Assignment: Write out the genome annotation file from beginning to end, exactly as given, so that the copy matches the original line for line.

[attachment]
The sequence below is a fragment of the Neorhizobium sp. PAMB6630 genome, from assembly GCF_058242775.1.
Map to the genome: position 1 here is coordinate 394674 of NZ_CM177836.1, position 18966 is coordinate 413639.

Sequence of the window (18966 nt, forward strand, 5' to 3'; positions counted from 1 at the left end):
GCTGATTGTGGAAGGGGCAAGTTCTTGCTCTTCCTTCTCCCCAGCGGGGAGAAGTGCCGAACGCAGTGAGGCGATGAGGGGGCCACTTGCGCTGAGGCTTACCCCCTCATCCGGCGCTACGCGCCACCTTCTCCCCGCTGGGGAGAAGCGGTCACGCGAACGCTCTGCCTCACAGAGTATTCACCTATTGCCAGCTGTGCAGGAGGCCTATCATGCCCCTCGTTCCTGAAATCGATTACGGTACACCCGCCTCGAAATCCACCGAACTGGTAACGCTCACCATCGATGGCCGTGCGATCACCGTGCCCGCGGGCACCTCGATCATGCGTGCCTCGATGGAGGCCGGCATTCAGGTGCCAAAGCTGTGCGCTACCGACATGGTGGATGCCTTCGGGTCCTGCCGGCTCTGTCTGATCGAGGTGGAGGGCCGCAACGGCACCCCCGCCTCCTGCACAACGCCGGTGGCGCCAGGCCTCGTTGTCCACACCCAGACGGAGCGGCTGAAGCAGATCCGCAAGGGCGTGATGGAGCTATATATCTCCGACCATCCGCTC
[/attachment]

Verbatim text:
The sequence below is a fragment of the Neorhizobium sp. PAMB6630 genome, from assembly GCF_058242775.1.
Map to the genome: position 1 here is coordinate 394674 of NZ_CM177836.1, position 18966 is coordinate 413639.

Sequence of the window (18966 nt, forward strand, 5' to 3'; positions counted from 1 at the left end):
GCTGATTGTGGAAGGGGCAAGTTCTTGCTCTTCCTTCTCCCCAGCGGGGAGAAGTGCCGAACGCAGTGAGGCGATGAGGGGGCCACTTGCGCTGAGGCTTACCCCCTCATCCGGCGCTACGCGCCACCTTCTCCCCGCTGGGGAGAAGCGGTCACGCGAACGCTCTGCCTCACAGAGTATTCACCTATTGCCAGCTGTGCAGGAGGCCTATCATGCCCCTCGTTCCTGAAATCGATTACGGTACACCCGCCTCGAAATCCACCGAACTGGTAACGCTCACCATCGATGGCCGTGCGATCACCGTGCCCGCGGGCACCTCGATCATGCGTGCCTCGATGGAGGCCGGCATTCAGGTGCCAAAGCTGTGCGCTACCGACATGGTGGATGCCTTCGGGTCCTGCCGGCTCTGTCTGATCGAGGTGGAGGGCCGCAACGGCACCCCCGCCTCCTGCACAACGCCGGTGGCGCCAGGCCTCGTTGTCCACACCCAGACGGAGCGGCTGAAGCAGATCCGCAAGGGCGTGATGGAGCTATATATCTCCGACCATCCGCTC